Epithelial wound healing: a matter of life and death
Wound healing is a crucial property for the maintenance of the structural and functional integrity of an individual. In the whole organism it usually requires the participation of many cellular types. The fundamental aspects of wound healing, however, can be studied employing isolated tissues in culture. Under this condition, the discontinuities in the cultured tissue produced by experimental injuries are restituted by two main processes: migration and proliferation of the cells at the wound borders. In non-injured tissues, both in culture and in situ, these processes are subject to tight control mechanisms. Thus, for instance, when an epithelial tissue has reached its final stage of development and maturation, the proliferation rate is kept to a minimum. In well developed epithelia each cell establishes close contacts with its neighbors and the underlying support (the cell substrate), a fundamental property to prevent cell detachment and migration. In the whole organism, the cells that overcome this control represent a potential menace, since they could invade and colonize other distant tissues. Cells have developed further mechanisms to control this contingency, most importantly, programmed cell death. In this way, a normal epithelial cell that disengages from its substrate activates a cell death program. Employing a model of bovine corneal endothelial (BCE) cells in culture, we found that many of the cells that actively migrate to cover the injury area die by apoptosis, a specific type of programmed cell death.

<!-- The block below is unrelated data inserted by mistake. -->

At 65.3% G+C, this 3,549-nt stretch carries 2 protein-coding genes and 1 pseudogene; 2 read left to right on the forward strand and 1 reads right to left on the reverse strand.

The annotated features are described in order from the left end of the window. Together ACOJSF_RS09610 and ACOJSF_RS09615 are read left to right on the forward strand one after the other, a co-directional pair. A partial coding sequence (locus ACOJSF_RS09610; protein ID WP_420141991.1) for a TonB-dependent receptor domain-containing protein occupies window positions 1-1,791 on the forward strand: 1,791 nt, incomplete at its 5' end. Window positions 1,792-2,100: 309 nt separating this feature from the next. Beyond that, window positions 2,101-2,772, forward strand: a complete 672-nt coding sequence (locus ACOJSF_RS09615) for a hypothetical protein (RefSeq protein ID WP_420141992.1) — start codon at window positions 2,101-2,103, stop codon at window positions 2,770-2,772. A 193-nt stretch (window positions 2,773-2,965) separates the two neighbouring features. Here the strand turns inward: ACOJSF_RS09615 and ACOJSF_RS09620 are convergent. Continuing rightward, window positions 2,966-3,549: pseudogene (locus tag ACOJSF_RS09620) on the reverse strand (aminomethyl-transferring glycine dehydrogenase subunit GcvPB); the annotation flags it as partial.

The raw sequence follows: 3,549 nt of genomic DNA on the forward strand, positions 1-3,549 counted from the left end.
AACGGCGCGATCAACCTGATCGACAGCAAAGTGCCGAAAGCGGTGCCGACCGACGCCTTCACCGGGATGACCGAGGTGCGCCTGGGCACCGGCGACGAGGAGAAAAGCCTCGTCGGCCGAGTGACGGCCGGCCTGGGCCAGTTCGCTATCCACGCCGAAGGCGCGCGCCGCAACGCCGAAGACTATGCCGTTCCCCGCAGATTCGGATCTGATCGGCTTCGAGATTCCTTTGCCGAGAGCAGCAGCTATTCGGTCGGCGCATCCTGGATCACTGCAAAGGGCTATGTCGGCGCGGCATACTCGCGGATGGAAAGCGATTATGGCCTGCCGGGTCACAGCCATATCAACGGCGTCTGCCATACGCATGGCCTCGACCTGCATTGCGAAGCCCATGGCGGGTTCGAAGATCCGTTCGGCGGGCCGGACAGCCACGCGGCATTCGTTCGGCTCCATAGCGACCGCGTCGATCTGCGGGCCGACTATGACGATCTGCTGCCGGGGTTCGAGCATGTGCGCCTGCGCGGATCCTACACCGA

A mechanical wound triggers signals that propagate from the border cells toward the rest of the tissue. These signals stimulate diverse cellular processes involved in the healing response, such as migration and proliferation. One of the best characterized signals is a calcium wave, a transient increase (i.e., lasting few minutes) in cytosolic calcium produced as a consequence of the release of factors from the cells that died or experienced mechanical stress during the injury (Fig. 1). The main purpose of our study was to investigate the role of the calcium wave in the proliferative and apoptotic responses of BCE cells in culture during wound healing. For this, we performed a pharmacological inhibition of the calcium wave. The inhibition was applied only during the duration of the wave and had no consequences on the cell viability. As shown in Fig. 2, in the absence of the calcium wave the proliferation rate of the cells at the wound border is slightly lower and the apoptosis is much higher than in the untreated (control) cells. These results suggest that the calcium wave is involved in the stimulation of cell proliferation and in the inhibition of programmed cell death during wound healing in BCE cells.
As mentioned above, programs of cell death are activated to dispose of potentially harmful migrating cells. Since wound healing requires the migration of a large number of cells to restitute the integrity of the damaged tissue, an excessive apoptotic response is disadvantageous. Our findings permit us to suggest a new physiological role for the calcium wave, to prevent an excessive cell death and promote sufficient cell proliferation during wound healing, and hence contribute to an efficient process of restitution of an injured tissue.
Depto. de Bioquímica, Facultad de Medicina, Universidad de la República, Montevideo, Uruguay
Fast calcium wave inhibits excessive apoptosis during epithelial wound healing.
Justet C, Hernández JA, Torriglia A, Chifflet S
Cell Tissue Res. 2016 Aug